[8] This application was opposed by the respondent, who came out guns blazing, and claims that he has been out of employment for a considerable period and needs the money issued in terms of the award, to be paid.

[9] At the hearing of the matter, the respondent successfully raised the question of urgency, or lack of it. The court came to the view that the applicant failed in its papers filed of record, to deal with the urgency requirements, stipulated in rule 6 (24) and (26) of the Labour Court Rules. As such, the application was struck from the roll. It was at that juncture that the respondent applied for an order for costs to be granted in his favour.


[10] I am of the considered opinion that the respondent’s prayer for costs, in this particular matter, is ill-conceived, when full and proper regard is had to the provisions of s 118 of the Act and the residual powers of the court to issue a costs order to express its disapproval of some conduct on the part of a party to the proceedings.

[11] As one reads, it is clear that costs will be issued when the jurisdictional factors mentioned in s 118 are found to exist. This is certainly not the case in the instant matter. It has not been in any manner shown that the applicant, in launching these proceedings was acting in a frivolous or vexatious manner. I say this without fear of contradiction.

[12] Furthermore, it is not the respondent’s case that there is any conduct or behaviour by the applicant in the conduct of the proceedings that is so egregious or pernicious that is should move the court’s hand to exercise its powers of retribution by granting an order for costs. In my considered view, there is nothing done or said by the respondent that would warrant an order for costs, without creating a chilling effect on litigants whose cases are for one reason or the other, unsuccessful.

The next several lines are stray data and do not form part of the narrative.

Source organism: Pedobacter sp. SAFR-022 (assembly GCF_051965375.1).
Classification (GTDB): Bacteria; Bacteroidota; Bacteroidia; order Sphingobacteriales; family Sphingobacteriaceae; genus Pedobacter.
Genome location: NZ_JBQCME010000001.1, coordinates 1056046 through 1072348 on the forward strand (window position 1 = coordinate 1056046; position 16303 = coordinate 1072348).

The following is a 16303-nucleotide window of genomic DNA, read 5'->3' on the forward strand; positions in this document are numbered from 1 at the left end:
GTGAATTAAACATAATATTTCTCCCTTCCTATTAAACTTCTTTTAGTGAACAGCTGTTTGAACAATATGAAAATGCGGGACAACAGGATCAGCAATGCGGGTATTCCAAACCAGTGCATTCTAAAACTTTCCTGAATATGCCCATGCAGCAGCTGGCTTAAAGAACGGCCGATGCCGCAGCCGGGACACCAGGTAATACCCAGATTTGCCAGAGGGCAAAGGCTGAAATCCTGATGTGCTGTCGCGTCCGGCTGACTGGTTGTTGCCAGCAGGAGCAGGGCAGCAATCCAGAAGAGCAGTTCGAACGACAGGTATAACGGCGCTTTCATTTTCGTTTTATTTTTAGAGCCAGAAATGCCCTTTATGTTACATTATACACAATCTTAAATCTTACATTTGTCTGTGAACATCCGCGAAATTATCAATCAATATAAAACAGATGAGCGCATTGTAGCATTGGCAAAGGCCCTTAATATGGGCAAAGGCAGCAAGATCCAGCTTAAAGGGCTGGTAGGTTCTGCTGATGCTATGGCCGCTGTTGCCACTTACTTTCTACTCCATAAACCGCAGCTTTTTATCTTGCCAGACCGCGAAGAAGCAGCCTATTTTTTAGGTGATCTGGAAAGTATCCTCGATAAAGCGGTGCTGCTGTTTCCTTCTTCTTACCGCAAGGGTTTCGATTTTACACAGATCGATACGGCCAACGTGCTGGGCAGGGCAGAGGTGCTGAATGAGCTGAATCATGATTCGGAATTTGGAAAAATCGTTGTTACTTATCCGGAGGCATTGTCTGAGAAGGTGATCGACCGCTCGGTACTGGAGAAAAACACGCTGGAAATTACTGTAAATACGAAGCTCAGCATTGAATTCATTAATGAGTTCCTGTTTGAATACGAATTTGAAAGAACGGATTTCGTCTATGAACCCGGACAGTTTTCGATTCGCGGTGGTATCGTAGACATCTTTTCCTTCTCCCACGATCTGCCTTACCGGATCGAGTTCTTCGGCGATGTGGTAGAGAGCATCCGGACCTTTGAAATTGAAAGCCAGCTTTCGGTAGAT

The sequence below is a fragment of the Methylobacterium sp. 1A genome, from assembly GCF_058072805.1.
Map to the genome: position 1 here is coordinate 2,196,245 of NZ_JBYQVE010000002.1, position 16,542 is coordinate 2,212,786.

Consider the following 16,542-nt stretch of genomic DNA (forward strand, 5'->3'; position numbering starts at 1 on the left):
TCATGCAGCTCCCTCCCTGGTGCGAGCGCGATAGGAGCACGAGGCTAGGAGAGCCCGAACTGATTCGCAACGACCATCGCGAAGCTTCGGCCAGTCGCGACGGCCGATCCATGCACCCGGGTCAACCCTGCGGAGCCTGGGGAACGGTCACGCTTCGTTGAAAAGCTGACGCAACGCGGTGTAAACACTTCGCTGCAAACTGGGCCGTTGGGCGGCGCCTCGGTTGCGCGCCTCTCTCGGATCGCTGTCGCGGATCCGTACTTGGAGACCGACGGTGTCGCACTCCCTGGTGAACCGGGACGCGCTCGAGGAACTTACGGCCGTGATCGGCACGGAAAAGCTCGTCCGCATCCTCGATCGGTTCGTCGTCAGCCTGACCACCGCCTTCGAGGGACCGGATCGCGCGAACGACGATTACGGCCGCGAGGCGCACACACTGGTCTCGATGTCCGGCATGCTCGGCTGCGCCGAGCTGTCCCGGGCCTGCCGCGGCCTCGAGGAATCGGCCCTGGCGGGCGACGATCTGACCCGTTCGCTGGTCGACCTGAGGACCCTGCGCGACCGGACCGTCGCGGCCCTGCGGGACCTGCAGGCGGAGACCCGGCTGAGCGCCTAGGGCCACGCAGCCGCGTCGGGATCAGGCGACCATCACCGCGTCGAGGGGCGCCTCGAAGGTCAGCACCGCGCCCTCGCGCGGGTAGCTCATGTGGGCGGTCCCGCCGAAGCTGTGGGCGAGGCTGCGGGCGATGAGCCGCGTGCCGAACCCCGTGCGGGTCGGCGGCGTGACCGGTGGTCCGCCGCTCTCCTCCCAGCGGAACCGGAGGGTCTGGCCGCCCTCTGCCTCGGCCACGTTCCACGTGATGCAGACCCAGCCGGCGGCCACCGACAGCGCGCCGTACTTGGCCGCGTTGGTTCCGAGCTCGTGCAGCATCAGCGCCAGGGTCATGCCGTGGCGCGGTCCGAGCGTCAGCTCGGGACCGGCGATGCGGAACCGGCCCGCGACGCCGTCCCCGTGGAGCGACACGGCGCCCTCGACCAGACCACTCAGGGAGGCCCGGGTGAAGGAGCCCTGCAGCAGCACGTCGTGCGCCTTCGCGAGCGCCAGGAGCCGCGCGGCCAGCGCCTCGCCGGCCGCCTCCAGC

[13] I am of the considered opinion that the applicant in this matter, by approaching the court, was desirous of obtaining an order for the variation of effect of the award, pending the haring of the appeal. The fact that the application was found not to meet the requirements for invoking the urgency provisions, or that there was a lapse in judgment by the applicant does not, per se, mean that the institution of the proceedings falls within the realms of the frivolous or the vexatious.

[14] If the court were to pander to the entreaties of the respondent, what Parliament meant to avoid would be allowed to actually eventuate, namely to avoid a chilling effect on litigants within the labour sphere in bringing or defending proceedings for the fear that if they should be unsuccessful, they may be ordered to pay costs. In that event, the most vulnerable in society, namely the employees would be the greatest sufferers and Parliament was very much alive to this possibility, hence the promulgation of s 118 of the Act.

[15] The failure by the applicant to make the necessary allegations regarding urgency in the papers filed of record, or to not heed the respondent’s warning about some aspects of the matter does not, in and of its own, merit the serious and far-reaching step of unleashing the sjambok of a costs order. It would be wrong and unconscionable, in a labour matter, to punish a party for mounting a case that is not successful, in the absence of the exceptions allowed in s 118 and in the stark absence of any pernicious or egregious conduct by that party.

[16] I am not insensitive to the fact that the respondent has, as it was argued, been out of employment for some time, which understandably affects his ability to provide for himself and his family, and which in a sense, infringes on his dignity. That is not, however, a reason to overlook the legislative solicitudes expressed in s 118, sympathetic as one may be to the respondent’s lot presently.


[17] In view of the brief discussion above, together with the reasons advanced, it is my considered view that this is not a proper case in which to mulct the applicant in costs for the reason that it was the unsuccessful party in these proceedings.

[18] It was for the above reasons that I find that the respondent’s application for it to receive a favourable order for costs, should fail, as it is unmeritorious in the circumstances of this case.


[19] The order that commends itself as being appropriate in the circumstances, is the following:

  1. Each party is ordered to pay its own costs.

  2. The matter is removed from the roll and is regarded as finalised.


T.S. Masuku




Of Adv SS Makando Chambers

RESPONDENT: H. M. N. Ndilula

Of Kadhila Amoomo Legal Practitioners

1 ‘Despite any other law in any proceedings before it, the Labour Court must not make an order for costs against a party unless that party has acted in a frivolous or vexatious manner by instituting, proceeding with or defending those proceedings.’

2Namibia Tourism Board v Kankondi (HC-MD-LAB-MOT-REV-2018/00096) NALCMD 22 (17 August 2018) and Sefelana Cash & Carry Namibia (Pty) Ltd t/a Metro Cash & Carry v Mwandingi (HC-MD-LAB-MOT-REV-2018/00156) [2020] NALCMD 239 (18 June 2020).